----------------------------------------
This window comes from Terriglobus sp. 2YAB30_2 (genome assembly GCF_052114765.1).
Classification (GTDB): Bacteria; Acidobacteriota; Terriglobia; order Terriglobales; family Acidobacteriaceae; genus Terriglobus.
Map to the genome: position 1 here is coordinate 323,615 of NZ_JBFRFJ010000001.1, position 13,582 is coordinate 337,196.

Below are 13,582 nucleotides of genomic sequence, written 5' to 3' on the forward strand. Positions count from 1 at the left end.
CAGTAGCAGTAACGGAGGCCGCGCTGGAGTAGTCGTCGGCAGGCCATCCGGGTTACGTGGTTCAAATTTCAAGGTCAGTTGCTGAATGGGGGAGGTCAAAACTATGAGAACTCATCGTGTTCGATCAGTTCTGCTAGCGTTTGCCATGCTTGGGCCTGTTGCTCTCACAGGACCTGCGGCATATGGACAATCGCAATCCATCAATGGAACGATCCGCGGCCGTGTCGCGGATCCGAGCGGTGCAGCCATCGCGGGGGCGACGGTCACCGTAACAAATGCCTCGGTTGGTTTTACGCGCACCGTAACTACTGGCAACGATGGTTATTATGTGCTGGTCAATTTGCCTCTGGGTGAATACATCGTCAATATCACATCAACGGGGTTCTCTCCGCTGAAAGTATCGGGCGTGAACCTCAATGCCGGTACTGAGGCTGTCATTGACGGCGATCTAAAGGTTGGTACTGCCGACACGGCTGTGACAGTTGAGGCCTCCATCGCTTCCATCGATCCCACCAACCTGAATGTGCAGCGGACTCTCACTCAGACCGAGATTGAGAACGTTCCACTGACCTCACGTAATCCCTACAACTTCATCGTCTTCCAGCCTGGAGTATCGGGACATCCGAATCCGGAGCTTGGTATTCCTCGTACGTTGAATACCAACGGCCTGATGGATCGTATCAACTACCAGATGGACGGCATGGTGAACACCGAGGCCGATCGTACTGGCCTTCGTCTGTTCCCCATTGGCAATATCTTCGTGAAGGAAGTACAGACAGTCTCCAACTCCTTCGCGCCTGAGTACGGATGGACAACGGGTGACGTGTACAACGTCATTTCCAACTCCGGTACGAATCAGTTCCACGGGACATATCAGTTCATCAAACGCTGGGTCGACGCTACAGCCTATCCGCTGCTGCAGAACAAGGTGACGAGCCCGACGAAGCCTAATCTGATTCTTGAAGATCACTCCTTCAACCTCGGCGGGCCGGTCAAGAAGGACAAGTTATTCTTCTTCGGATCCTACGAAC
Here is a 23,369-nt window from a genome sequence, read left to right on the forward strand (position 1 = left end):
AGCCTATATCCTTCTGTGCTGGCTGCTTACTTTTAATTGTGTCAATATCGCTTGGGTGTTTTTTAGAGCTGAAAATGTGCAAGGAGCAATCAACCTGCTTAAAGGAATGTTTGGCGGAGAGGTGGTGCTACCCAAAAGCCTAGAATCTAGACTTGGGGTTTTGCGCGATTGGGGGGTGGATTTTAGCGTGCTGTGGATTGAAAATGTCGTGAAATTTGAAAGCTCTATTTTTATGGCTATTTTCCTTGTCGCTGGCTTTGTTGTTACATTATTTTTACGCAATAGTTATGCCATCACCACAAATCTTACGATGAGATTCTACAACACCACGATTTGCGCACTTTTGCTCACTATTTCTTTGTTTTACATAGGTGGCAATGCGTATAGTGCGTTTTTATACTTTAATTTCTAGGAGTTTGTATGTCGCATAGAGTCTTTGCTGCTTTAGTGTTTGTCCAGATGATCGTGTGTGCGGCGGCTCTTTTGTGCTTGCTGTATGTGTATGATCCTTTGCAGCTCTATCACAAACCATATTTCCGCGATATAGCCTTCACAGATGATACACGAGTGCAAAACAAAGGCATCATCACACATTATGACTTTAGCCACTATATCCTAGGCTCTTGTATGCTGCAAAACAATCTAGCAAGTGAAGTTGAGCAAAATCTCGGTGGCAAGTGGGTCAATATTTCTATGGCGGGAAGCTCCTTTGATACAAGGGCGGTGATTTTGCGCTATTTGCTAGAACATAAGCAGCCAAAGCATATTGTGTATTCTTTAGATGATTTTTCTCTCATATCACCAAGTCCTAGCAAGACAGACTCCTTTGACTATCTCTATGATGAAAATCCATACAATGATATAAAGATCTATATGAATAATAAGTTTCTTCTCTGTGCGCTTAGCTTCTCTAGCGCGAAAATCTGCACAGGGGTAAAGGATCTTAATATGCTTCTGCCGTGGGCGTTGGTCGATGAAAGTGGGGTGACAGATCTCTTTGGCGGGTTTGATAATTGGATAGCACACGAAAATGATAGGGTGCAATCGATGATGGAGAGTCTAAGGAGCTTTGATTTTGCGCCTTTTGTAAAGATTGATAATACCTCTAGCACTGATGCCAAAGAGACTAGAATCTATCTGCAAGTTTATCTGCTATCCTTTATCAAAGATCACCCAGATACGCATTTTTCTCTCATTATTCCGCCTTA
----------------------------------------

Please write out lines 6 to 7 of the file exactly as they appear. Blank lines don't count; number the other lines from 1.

Here is a 23,369-nt window from a genome sequence, read left to right on the forward strand (position 1 = left end):
AGCCTATATCCTTCTGTGCTGGCTGCTTACTTTTAATTGTGTCAATATCGCTTGGGTGTTTTTTAGAGCTGAAAATGTGCAAGGAGCAATCAACCTGCTTAAAGGAATGTTTGGCGGAGAGGTGGTGCTACCCAAAAGCCTAGAATCTAGACTTGGGGTTTTGCGCGATTGGGGGGTGGATTTTAGCGTGCTGTGGATTGAAAATGTCGTGAAATTTGAAAGCTCTATTTTTATGGCTATTTTCCTTGTCGCTGGCTTTGTTGTTACATTATTTTTACGCAATAGTTATGCCATCACCACAAATCTTACGATGAGATTCTACAACACCACGATTTGCGCACTTTTGCTCACTATTTCTTTGTTTTACATAGGTGGCAATGCGTATAGTGCGTTTTTATACTTTAATTTCTAGGAGTTTGTATGTCGCATAGAGTCTTTGCTGCTTTAGTGTTTGTCCAGATGATCGTGTGTGCGGCGGCTCTTTTGTGCTTGCTGTATGTGTATGATCCTTTGCAGCTCTATCACAAACCATATTTCCGCGATATAGCCTTCACAGATGATACACGAGTGCAAAACAAAGGCATCATCACACATTATGACTTTAGCCACTATATCCTAGGCTCTTGTATGCTGCAAAACAATCTAGCAAGTGAAGTTGAGCAAAATCTCGGTGGCAAGTGGGTCAATATTTCTATGGCGGGAAGCTCCTTTGATACAAGGGCGGTGATTTTGCGCTATTTGCTAGAACATAAGCAGCCAAAGCATATTGTGTATTCTTTAGATGATTTTTCTCTCATATCACCAAGTCCTAGCAAGACAGACTCCTTTGACTATCTCTATGATGAAAATCCATACAATGATATAAAGATCTATATGAATAATAAGTTTCTTCTCTGTGCGCTTAGCTTCTCTAGCGCGAAAATCTGCACAGGGGTAAAGGATCTTAATATGCTTCTGCCGTGGGCGTTGGTCGATGAAAGTGGGGTGACAGATCTCTTTGGCGGGTTTGATAATTGGATAGCACACGAAAATGATAGGGTGCAATCGATGATGGAGAGTCTAAGGAGCTTTGATTTTGCGCCTTTTGTAAAGATTGATAATACCTCTAGCACTGATGCCAAAGAGACTAGAATCTATCTGCAAGTTTATCTGCTATCCTTTATCAAAGATCACCCAGATACGCATTTTTCTCTCATTATTCCGCCTTA